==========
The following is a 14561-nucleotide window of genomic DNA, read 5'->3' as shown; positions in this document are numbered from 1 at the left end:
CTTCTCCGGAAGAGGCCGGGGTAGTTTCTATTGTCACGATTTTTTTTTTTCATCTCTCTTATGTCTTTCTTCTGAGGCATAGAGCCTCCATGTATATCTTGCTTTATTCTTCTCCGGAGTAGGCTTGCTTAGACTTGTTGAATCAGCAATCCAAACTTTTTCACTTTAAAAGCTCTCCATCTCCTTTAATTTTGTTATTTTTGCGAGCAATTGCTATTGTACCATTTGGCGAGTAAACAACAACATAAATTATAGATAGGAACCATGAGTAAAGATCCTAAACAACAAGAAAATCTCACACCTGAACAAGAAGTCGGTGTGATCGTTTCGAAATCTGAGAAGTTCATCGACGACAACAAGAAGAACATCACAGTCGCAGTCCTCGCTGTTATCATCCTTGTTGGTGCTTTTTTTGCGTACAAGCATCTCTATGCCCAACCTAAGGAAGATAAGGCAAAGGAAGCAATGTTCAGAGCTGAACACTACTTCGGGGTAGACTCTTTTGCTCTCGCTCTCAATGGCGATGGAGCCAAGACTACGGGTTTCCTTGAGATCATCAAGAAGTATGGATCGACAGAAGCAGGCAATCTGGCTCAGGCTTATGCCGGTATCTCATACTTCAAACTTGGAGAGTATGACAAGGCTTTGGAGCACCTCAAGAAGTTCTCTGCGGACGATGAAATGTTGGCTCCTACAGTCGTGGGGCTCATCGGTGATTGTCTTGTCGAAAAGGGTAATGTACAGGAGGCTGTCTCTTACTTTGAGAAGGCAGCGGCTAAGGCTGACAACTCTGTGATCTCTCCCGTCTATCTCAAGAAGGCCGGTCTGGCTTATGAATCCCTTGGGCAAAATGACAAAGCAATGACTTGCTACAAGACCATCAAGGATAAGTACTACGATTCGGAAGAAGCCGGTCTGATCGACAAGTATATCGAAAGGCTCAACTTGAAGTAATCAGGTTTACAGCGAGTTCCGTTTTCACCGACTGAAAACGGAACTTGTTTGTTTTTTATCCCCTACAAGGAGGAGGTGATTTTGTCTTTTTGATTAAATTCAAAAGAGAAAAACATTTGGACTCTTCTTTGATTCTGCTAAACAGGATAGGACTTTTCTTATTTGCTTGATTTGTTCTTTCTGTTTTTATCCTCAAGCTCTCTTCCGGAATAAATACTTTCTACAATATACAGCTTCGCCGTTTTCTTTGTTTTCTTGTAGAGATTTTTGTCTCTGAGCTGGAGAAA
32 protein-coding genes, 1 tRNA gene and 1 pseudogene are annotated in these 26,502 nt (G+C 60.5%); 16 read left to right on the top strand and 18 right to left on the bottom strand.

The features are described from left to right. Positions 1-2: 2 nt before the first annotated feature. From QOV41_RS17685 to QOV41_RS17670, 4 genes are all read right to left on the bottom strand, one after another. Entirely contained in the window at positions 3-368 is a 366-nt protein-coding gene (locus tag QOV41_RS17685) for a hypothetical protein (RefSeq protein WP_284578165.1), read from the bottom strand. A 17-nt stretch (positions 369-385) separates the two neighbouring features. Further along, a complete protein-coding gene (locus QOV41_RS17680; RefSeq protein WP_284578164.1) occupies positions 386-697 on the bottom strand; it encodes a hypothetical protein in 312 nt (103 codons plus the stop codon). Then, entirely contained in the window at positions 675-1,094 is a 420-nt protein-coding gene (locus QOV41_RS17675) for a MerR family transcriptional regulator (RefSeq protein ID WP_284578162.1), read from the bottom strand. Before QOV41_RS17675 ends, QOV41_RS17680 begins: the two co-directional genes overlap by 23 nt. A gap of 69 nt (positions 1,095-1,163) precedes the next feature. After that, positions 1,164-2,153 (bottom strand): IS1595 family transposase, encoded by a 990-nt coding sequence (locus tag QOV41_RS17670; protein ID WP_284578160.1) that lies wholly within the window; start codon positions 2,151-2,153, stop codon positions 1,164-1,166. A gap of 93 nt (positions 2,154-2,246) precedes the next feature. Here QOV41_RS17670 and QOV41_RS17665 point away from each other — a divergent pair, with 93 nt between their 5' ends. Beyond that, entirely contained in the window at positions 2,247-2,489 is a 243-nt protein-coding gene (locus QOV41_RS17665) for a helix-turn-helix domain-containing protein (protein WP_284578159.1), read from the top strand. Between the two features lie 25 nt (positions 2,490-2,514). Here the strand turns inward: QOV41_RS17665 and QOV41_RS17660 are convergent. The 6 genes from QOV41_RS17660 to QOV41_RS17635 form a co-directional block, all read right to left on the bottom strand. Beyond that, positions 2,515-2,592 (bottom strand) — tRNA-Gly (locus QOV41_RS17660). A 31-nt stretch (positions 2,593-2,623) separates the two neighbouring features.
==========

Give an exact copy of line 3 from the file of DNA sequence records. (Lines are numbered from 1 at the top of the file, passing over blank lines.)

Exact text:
32 protein-coding genes, 1 tRNA gene and 1 pseudogene are annotated in these 26,502 nt (G+C 60.5%); 16 read left to right on the top strand and 18 right to left on the bottom strand.